The S-parameters are only a good characterization for small
signal circuits. Power amplifiers are very nonlinear and the S-parameters
will depend on power level. Despite this S-parameters measured at
the input port at the power level also used in the application
are a very good starting point for the design of the input
matching network. Even more critical is the output of an RF power
amplifier. Power match based on small-signal S-parameters will
result in highest small-signal power gain but for RF power
amplifiers the output power itself and the power efficiency are
much more important. So the question is: What impedance should be
applied at the amplifier output to get a given output power with
best efficiency? Many people are using an impedance tuner to
search for the best match by hand. This will lead to a complete
different design procedure then typical used in small-signal
amplifiers! Also here with some theory a faster way is possible.

Let us consider a concrete design problem:

Design a matching network for a DECT power amplifier. The 1.9GHz
digital European cordless phone standard allows 24dBm (250mW) at
the antenna. In reality some loss occurs in the TX filter and
antenna switch, so the PA should deliver app. 26dBm. When we want
to use a balanced PA (with push-pull output stage) like the
Infineon PMB6819 (low cost Silicon device with integrated system
functions), we need a good match and a BALUN.

The output power depends also on supply voltage (due to P=V_{rms}ē/R_{L})
and best efficiency (app. 45%) can be expected when the PA is
deep in the compression. This is no problem because DECT uses
GFSK modulation with constant envellope. The datasheet recommends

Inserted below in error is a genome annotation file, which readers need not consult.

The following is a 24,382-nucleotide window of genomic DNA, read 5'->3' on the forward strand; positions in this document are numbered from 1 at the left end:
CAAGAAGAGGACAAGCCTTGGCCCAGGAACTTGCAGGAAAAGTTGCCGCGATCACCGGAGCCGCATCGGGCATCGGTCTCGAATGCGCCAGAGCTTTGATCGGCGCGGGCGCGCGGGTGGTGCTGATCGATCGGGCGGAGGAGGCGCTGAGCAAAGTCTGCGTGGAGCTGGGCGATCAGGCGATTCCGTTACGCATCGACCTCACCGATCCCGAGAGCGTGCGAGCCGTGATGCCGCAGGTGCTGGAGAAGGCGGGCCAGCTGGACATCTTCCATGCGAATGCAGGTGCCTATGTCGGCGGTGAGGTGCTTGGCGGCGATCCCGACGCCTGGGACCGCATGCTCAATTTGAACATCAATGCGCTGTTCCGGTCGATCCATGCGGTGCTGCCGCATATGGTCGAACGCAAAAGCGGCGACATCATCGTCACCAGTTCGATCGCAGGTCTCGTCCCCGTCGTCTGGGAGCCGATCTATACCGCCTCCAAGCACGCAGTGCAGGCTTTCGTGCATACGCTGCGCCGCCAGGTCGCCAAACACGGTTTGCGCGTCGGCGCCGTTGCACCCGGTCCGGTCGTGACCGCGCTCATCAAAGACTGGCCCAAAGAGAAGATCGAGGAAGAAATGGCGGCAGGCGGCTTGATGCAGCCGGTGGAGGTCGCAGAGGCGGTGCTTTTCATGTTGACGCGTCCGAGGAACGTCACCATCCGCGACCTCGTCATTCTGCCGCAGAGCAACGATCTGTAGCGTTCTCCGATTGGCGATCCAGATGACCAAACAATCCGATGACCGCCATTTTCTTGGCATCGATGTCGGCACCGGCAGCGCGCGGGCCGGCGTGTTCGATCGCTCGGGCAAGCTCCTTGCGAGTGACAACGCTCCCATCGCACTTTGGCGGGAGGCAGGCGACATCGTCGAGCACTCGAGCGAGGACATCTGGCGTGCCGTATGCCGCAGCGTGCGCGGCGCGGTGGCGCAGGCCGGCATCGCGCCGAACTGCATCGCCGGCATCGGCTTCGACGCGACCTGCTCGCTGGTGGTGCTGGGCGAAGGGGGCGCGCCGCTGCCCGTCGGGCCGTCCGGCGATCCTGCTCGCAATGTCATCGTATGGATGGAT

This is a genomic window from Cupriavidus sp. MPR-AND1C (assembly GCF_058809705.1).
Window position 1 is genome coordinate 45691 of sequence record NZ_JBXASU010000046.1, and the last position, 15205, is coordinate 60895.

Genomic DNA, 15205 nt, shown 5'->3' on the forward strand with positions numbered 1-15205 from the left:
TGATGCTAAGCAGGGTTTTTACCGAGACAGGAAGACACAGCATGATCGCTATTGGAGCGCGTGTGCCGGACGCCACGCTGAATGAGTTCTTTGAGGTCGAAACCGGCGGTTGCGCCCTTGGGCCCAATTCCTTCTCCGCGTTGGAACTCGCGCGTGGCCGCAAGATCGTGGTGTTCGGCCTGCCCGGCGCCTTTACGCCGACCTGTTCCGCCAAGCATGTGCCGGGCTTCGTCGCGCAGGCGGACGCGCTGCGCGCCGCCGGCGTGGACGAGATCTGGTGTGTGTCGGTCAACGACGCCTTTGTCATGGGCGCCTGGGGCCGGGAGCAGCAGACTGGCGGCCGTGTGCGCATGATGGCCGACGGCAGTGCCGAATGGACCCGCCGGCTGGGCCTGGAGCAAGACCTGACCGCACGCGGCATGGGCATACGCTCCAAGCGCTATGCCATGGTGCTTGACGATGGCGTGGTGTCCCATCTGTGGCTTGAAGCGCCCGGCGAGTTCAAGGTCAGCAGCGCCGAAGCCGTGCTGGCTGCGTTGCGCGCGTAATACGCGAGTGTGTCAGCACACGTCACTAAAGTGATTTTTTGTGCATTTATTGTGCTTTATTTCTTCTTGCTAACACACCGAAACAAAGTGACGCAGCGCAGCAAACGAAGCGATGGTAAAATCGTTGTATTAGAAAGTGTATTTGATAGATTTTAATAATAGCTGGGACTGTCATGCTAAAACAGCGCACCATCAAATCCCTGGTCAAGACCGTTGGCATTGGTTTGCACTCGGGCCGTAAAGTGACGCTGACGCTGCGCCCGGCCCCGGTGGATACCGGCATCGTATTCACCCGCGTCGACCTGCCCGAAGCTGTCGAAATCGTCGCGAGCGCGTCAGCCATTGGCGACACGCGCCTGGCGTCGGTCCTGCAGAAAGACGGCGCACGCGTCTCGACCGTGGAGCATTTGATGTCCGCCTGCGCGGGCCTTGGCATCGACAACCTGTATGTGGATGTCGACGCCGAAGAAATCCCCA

a supply voltage of 2.4V (2 NiCd cells), so we can calculate the
load impedance R_{L} using the AdLab
tool ANPASS (assume that the transistor saturation voltage is app.
0.2V).

Figure 1 : Calculating R_{Lopt} via ANPASS

The result is a reell value for the impedance (20W, so 10W for
each side) which is not truly realistic with real world
transistors and finite package inductances. So ANPASS delivers
the correct value for an idealized PA in class-A operation (hints
avalable on bubble help). For class-B operation used in the PMB6819
a higher value of R_{Lopt} is a bit better for higher
efficiency (say 11W). Using CSERPAR we
can start with the corrected value as the generator impedance and
we can add the transistor output capacitance (app. 3pF) and the
pin inductance (app. 0.8nH and a small package capacitance) by
hand.

Figure 2 : PA modeling in CSERPAR and the matching network to 35W. Note: The end capacitor has a series
inductances of 0.7nH as a typical SMD component.

What we need now is a match from the transistor output to the
BALUN. A BALUN transforms the differential PMB6819 output to a
single-ended output (which is normally 50W).
A BALUN can be designed using ANPASS. One open question ist the
intermediate BALUN input impedance. Itīs a good idea to take an
intermediate impedance value (say 35W)
so that the match is distributed over the first matching network
and the BALUN. This often gives the largest bandwidth and low
tolerances.

Figure 3 : LC BALUN design using ANPASS

The resulting circuit is very close to what is shown in Infineonīs
PMB6819 data sheet. Of course in reality some tweaking is always
needed in 1.9GHz circuits due to component parasitics and
modeling inaccuracies. Also the impedance at the harmonic
frequency is noit unimportant due to large signal operation. This
behavior is known as harmonic matching, but it is not easy to get
advantage from this behavior at a GHz power amplifier.

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Copyright Đ 2001 Stephan Weber. All rights reserved.

Stand: April 22, 2001.